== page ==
It might surprise a few old friends online to learn that Batman is the reason that I began collecting comics. If you know me at all, it’s fairly obvious that Captain America is my favorite comic character, but there was a time when I didn’t know a great deal about him, or many other characters for that matter, and Batman was the character that would eventually change that. As I related a few months back, in my elementary school library I stumbled upon a Spider-Man HC collection that opened my eyes to the wonder of comics but I wouldn’t have the means to buy them for years (and it never dawned on me to ask my parents to buy me a few, when it’s likely they would have gladly done so). But when I was around 11 or 12 Batman was seeing a resurgence in popularity (in large part due to the excitement surrounding Tim Burton’s Batman film starring Michael Keaton) and I was at just the right age to take notice and be swept up in Bat-Mania as well. That said, for me it was more about the comic character than the movie. As I’ve mentioned several times in these entries, I had grown up with Super Friends and certainly Batman was a big part of that. I was also glued to the television after school to watch the Adam West Batman re-runs for years, but the character really came alive for me much later in images such as the one you see above where the mysterious dark knight wrapped himself in the shadows to prey upon the criminals of the night. I came across this image on a T-shirt at the mall and seeing my enthusiasm my Mom happily purchased it for me. Since, this image of Batman has come to symbolize what I believe the character should be, and the part he played in me becoming a comic book fan.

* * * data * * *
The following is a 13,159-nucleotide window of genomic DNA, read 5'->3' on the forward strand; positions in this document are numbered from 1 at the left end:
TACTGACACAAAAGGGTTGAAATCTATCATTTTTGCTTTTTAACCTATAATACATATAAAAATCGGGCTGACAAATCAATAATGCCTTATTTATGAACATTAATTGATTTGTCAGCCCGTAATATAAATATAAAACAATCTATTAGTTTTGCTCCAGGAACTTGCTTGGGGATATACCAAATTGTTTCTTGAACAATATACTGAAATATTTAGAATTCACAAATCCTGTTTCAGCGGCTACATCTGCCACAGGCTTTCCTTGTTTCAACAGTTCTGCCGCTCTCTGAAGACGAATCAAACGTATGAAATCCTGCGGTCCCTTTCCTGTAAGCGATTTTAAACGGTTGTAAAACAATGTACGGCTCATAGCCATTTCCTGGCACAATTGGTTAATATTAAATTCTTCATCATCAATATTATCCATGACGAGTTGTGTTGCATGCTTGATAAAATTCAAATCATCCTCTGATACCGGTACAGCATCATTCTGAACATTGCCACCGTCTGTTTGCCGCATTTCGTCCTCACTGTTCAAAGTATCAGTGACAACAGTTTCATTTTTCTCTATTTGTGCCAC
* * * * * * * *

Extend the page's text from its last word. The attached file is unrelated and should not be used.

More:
Knowing that there were an awful lot of Batman comics out there, I thought I’d jump in and try and start a collection, and as I began obtaining and trading comics at school shortly thereafter, it was Batman-related stuff that I focused on most. Those 50-issues I had sent away for had arrived, and while there weren’t nearly as many Batman & Superman comics as I would’ve liked there was some fantastic stuff and I had a little more to trade with as well. With each new Batman issue, the character became that much “cooler” to me and I was thrilled at all the adventures. Batman was great for the fact that he was a normal human, if a very gifted one, and while he had an uncanny combat prowess, it was his keen mind and deductive ability that made him so formidable as a crime fighter. Further, it was his drive to keep his tragic history from repeating itself in the lives of others that lit the fire of determination against seemingly impossible odds. And while it could lead him to be become a little intense at times, there was a humanity there kept him grounded (at least in the hands of the more capable writers). As I collected, I also began recognizing just how much I was enjoying the artwork of Jim Aparo. He would draw these dynamic panels where Batman would be standing at an angle, ticked, and ready to take on packs of ninjas if that was the way they wanted things to be (regardless of whether or not he’d get a few knicks out of the deal) and after pages of his signature action, Bruce Wayne would be joking with Alfred and actually smiling. Jim Aparo was able to strike a visual balance with the character between the terrifying crusader of the night and friend of the just that few artists have been able to capture and to this day it’s Jim Aparo’s version of Batman that remains the “definitive” version to me. It was also around this time that the infamous “Death in the Family” even took place and at the conclusion of a great storyline, I was horrified (well, as horrified as a 12-year old can be) to to witness to Jason Todd’s death. True, this wasn’t the Robin that I knew from the cartoons, the Teen Titans, and some of the older issues I had read but I was still invested in the character and seeing him beaten and burned at the hands of the Joker was hard hitting stuff. I didn’t hold Jim Starlin responsible for the death, heck, I loved those issues – I was just caught up in the tragic storyline and saddened to see him suffer the fate he did. But it didn’t dampen my enthusiasm for Batman and in the years that followed I continued to marvel at what Batman and Jim Aparo would serve up. We even got a great new character in Tim Drake at the conclusion of the “Lonely New Place of Dying” storyline that would go on to great heights and arguably become the most popular Robin in comic history.